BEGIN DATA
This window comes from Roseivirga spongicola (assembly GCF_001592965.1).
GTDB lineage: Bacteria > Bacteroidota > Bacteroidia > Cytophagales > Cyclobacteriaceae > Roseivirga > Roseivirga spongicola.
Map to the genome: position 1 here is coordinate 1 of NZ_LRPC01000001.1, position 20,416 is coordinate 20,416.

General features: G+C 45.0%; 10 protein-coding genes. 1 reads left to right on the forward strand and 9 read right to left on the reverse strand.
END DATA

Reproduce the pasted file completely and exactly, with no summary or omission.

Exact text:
This window comes from Roseivirga spongicola (assembly GCF_001592965.1).
GTDB lineage: Bacteria > Bacteroidota > Bacteroidia > Cytophagales > Cyclobacteriaceae > Roseivirga > Roseivirga spongicola.
Map to the genome: position 1 here is coordinate 1 of NZ_LRPC01000001.1, position 20,416 is coordinate 20,416.

General features: G+C 45.0%; 10 protein-coding genes. 1 reads left to right on the forward strand and 9 read right to left on the reverse strand.